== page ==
Date of Award

Summer 2013

Document Type


Degree Name

Doctor of Philosophy (PhD)


Cyberspace Engineering

First Advisor

Rastko R. Selmic


We present new results in detection and localization of a hidden emitter using Wireless Sensor Networks (WSNs). While this type of problem has been explored extensively, this research combines multiple dynamics, such as mobility and adaptation, to extend the value beyond the typical search mission. Using Micro-Aerial Vehicles (MAVs), in conjunction with multiple static wireless sensor nodes, we create a hybrid sensor network capable of detection and localization of a hidden electro-magnetic (EM) emitter.

In order to localize the emitter, a Received Signal Strength Indicator (RSSI) is used as an approximation of distance from the transmitter to the revolving receivers. As a result, an algorithm for on-line estimation of the Path Loss Exponent (PLE) is used in modeling the distance based on Received Signal Strength (RSS) measurements. Based on surrounding sensors' RSS values, the emitter position estimation is then calculated using Least-Square Estimation (LSE) method.

RSS-based localization techniques can be inaccurate due to the noisy and uncertain nature of RSS in different mediums and environments. In order to improve localization accuracy, a technique called Position-Adaptive Direction Finding (PADF) is developed in which a team of MAVs coordinate their sensing missions, adapt their position in real-time, and localize the unknown emitter. We enhance the adaptation segment of the PADF by providing an algorithmic framework for MAVs to reposition themselves, thus avoiding obstructions or locations that may distort the propagation of the emitter and reduce the accuracy of the receivers' combined emitter location estimation. Given the cross-PLEs between the static and mobile nodes, we propose a cost function for MAVs' position adjustments that is based on the combination of such cross-PLEs and RSSIs. The mobile node adjusts current position by minimizing a quadratic cost function such that the PLE of surrounding receivers is decreased, while increasing RSSI from the mobile node to the target, thereby, reducing the inconsistency of the environment created by echo and multi-path disturbances. In the process, the mobile node moves towards a more uniform measuring environment that ultimately increases localization accuracy.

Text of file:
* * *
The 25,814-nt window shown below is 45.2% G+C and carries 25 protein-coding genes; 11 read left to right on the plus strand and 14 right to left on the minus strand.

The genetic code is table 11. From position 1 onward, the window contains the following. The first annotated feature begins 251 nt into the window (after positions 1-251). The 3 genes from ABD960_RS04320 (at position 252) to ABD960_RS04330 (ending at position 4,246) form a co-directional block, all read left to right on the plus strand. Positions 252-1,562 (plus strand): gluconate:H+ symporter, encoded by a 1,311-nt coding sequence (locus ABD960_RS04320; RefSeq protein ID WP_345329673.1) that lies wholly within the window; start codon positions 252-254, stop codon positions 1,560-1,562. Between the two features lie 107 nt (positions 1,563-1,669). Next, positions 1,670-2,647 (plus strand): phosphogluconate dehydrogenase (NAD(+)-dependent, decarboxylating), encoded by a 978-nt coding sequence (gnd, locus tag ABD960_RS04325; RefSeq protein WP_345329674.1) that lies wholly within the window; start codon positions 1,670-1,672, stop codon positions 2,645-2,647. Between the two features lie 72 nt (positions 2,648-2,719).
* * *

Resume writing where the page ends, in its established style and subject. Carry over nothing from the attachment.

This Dissertation presents our recent results on a novel, multi-platform, RF emitter localization PADF technique. The position-adaptive approach shows potential for an accurate emitter localization in challenging, embedded, multi-path environments such as urban environments. We also present a recent development of a three-state machine-based MAV cooperative control algorithm that is used in search for a hidden emitter.

We provide simulation and experimental results that illustrate proposed methods. We describe the testbed and laboratory development for experimentation and discuss obtained results. Future work is proposed that includes complex cepstrum between mobile nodes and the hidden emitter as a metric for MAV control. Complex cepstrum is correlated with a received echo in EM signals and reducing the cepstrum is expected to improve measurements and estimation accuracy by moving the MAV sensor nodes towards low echo space.